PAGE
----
# In the Resolution equivalence ($\neg A \implies B, B \implies C \models \neg A \implies C$) must $A$ be negated?

The sheet of equivalences given to us in class provides the the equivalences

\begin{array}{|c|c|c|} \hline \text{Resolution} & A \vee B, \neg B \vee C \models A \vee C & \neg A \implies B, B \implies C \models \neg A \implies C \\ \hline \end{array}

I noticed that the $A$ is negated. Is this necessary for proper Resolution? Or is this just an example that $A$ can be negated?

To me it makes logical sense that $A \implies B, B \implies C \models A \implies C$, but being somewhat new to the subject matter I would like to ensure that $\neg A$ is not necessary for Resolution.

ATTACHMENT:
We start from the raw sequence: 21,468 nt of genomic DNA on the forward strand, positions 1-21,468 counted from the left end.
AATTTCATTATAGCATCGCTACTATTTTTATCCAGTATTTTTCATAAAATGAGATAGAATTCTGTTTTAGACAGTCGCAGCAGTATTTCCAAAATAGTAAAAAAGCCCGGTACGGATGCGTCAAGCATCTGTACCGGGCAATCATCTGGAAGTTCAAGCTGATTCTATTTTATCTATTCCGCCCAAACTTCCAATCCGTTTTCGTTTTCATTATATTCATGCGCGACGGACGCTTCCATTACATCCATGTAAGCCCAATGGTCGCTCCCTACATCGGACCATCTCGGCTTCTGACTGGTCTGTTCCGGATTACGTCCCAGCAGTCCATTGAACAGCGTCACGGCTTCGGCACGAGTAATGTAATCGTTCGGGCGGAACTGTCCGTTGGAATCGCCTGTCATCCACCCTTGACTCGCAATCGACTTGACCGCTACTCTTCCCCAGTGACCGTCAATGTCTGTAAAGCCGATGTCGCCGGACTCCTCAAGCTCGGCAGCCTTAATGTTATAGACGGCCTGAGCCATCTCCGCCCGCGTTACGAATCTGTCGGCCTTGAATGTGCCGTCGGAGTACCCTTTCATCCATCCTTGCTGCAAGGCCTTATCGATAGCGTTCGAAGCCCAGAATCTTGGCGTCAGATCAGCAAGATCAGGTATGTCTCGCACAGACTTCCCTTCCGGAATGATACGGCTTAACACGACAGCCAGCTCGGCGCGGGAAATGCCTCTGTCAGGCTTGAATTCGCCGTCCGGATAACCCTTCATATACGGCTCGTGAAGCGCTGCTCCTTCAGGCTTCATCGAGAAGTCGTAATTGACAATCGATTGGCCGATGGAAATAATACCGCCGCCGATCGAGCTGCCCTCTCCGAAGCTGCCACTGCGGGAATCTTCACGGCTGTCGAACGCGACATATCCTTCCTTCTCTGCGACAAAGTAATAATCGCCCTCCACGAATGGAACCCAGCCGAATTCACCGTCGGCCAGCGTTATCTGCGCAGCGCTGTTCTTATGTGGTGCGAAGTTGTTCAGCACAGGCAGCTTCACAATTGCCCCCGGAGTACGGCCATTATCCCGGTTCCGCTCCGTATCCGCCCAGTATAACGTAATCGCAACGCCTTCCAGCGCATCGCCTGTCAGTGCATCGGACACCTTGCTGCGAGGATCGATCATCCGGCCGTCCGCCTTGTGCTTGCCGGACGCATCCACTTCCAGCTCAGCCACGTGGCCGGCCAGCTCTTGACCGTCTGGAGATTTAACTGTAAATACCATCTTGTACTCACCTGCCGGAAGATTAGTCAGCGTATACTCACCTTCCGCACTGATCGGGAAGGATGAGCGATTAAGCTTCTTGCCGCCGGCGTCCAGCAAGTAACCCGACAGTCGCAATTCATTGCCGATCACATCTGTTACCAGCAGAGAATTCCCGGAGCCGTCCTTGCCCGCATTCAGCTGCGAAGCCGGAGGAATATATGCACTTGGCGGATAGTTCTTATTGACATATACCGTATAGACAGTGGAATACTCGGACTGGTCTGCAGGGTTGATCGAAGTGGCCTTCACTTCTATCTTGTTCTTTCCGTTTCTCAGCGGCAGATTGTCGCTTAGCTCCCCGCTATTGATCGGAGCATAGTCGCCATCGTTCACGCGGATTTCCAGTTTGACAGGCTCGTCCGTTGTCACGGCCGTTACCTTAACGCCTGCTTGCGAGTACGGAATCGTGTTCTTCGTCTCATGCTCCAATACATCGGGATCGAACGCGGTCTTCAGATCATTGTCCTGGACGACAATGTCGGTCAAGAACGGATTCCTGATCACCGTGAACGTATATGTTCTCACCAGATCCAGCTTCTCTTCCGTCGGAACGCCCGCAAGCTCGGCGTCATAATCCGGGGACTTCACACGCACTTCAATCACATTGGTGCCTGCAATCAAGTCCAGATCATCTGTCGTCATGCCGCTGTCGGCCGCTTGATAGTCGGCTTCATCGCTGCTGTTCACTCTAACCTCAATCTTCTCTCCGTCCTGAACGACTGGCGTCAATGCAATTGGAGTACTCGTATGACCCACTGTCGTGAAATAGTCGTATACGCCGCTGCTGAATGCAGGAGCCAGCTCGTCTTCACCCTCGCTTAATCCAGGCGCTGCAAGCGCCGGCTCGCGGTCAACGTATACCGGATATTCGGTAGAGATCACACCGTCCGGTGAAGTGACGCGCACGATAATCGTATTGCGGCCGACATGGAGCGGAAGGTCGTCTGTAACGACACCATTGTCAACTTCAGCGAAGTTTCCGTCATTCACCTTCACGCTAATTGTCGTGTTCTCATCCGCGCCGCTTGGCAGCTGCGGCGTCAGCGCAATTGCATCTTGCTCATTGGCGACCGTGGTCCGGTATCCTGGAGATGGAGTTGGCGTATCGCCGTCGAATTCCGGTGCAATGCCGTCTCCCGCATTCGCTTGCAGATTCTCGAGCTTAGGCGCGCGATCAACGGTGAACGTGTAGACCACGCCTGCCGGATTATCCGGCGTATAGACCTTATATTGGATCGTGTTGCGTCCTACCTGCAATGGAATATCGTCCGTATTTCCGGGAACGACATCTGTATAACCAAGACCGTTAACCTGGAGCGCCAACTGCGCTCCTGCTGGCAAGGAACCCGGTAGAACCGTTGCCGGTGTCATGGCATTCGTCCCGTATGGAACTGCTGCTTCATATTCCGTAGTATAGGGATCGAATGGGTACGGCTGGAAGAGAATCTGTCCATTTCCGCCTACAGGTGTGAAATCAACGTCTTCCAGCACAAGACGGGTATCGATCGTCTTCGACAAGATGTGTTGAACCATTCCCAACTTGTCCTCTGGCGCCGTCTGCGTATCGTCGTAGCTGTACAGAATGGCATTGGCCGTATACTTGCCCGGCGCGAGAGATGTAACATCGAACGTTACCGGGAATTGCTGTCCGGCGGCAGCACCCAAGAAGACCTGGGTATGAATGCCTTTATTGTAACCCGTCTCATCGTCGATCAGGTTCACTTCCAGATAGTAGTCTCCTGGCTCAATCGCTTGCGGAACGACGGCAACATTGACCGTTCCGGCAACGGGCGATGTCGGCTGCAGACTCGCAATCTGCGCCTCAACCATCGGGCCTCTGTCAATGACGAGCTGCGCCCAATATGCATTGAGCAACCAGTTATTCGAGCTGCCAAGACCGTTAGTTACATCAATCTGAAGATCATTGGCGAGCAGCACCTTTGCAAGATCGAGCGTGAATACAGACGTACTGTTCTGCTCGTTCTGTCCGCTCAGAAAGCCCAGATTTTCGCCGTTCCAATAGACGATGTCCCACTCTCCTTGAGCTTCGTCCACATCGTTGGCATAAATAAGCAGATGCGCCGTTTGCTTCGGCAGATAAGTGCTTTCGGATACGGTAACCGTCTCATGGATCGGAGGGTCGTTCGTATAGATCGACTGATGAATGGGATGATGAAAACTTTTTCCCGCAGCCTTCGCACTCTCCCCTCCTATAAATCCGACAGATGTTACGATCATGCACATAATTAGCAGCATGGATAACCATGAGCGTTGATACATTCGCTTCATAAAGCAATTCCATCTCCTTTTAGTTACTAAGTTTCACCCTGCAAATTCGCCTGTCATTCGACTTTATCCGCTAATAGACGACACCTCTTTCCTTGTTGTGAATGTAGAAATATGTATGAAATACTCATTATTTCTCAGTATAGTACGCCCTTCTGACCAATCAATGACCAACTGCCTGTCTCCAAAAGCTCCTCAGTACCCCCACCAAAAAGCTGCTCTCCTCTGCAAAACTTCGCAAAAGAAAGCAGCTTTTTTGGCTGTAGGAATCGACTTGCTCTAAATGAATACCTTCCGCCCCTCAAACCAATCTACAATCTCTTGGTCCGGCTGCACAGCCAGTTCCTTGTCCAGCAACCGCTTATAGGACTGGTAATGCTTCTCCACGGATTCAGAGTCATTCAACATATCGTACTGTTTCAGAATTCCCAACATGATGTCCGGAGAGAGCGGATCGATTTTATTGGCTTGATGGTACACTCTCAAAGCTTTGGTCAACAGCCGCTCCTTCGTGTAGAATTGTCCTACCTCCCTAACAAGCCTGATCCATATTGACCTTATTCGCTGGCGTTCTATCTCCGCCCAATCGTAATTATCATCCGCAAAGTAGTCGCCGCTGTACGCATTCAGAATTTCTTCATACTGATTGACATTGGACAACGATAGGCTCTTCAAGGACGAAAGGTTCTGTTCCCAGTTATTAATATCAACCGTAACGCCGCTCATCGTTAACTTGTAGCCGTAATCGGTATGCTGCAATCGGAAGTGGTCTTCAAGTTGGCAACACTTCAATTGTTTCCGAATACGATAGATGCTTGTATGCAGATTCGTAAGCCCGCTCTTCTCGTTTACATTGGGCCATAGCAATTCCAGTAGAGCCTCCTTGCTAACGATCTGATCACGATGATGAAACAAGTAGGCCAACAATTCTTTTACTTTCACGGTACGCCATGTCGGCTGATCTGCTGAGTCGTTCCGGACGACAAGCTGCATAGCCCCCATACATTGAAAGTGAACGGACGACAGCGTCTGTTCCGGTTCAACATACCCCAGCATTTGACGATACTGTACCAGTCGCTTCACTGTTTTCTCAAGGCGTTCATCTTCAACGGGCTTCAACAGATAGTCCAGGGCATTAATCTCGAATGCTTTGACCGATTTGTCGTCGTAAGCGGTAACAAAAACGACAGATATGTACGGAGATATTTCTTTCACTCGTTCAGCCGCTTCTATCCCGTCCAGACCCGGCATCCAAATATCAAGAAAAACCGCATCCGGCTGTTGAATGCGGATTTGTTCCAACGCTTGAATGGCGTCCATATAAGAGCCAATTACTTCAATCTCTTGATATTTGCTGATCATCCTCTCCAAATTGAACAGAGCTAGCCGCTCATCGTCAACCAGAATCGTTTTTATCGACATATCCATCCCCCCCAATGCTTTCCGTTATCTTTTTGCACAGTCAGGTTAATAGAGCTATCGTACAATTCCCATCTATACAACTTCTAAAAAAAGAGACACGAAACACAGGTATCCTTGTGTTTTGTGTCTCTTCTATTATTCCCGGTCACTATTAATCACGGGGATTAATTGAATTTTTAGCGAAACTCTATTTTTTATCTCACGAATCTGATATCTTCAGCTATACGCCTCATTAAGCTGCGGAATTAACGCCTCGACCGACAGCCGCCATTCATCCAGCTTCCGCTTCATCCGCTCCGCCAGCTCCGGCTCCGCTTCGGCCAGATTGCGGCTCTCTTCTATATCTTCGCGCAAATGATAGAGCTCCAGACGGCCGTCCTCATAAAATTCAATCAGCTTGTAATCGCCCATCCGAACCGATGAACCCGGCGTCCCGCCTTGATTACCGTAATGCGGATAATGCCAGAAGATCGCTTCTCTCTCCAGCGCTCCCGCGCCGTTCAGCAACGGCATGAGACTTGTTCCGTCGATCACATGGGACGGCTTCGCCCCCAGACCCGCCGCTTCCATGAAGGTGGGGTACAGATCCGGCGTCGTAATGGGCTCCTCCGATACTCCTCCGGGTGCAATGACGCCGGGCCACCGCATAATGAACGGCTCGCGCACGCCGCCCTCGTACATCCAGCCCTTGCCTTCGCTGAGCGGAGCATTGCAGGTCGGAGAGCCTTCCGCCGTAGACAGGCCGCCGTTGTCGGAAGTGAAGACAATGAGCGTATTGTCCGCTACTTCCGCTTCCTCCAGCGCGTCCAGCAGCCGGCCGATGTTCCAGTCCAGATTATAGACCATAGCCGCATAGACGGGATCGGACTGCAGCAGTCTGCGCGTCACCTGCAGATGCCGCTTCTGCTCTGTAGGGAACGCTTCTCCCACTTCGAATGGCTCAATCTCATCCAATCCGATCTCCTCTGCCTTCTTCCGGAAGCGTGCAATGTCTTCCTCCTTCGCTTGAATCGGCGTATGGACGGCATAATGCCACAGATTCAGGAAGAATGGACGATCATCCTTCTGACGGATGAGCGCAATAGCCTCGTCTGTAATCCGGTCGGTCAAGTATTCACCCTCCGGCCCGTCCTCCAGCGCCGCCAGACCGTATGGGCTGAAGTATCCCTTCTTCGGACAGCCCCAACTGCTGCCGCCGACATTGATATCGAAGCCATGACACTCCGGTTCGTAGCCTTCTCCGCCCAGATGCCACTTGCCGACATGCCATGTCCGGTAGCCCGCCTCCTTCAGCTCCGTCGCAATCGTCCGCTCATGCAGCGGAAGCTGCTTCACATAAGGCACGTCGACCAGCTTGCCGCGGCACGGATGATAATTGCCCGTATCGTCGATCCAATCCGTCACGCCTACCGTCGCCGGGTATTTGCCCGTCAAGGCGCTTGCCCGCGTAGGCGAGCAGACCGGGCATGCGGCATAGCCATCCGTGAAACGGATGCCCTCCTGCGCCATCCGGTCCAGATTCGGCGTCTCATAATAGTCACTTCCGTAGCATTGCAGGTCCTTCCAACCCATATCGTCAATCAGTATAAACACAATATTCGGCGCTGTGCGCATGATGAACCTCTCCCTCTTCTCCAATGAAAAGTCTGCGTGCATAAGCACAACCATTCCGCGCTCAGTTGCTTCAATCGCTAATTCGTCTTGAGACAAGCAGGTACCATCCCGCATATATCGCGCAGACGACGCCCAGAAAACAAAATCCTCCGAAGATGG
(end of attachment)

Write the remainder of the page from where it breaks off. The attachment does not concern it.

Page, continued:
The former statement is just the fact that if you start with $A\vee B$ and turn it into an implication you find $\neg A\implies B$.
• Ahh so the sheet itself was just trying to be consistent within that example of Resolution, between the left and right sides? // Though by "The answer is yes" you mean in the example I have, I guess my exact question was "For every usage of Resolution must the $A$ be negated"? – KDecker Feb 26 '17 at 20:01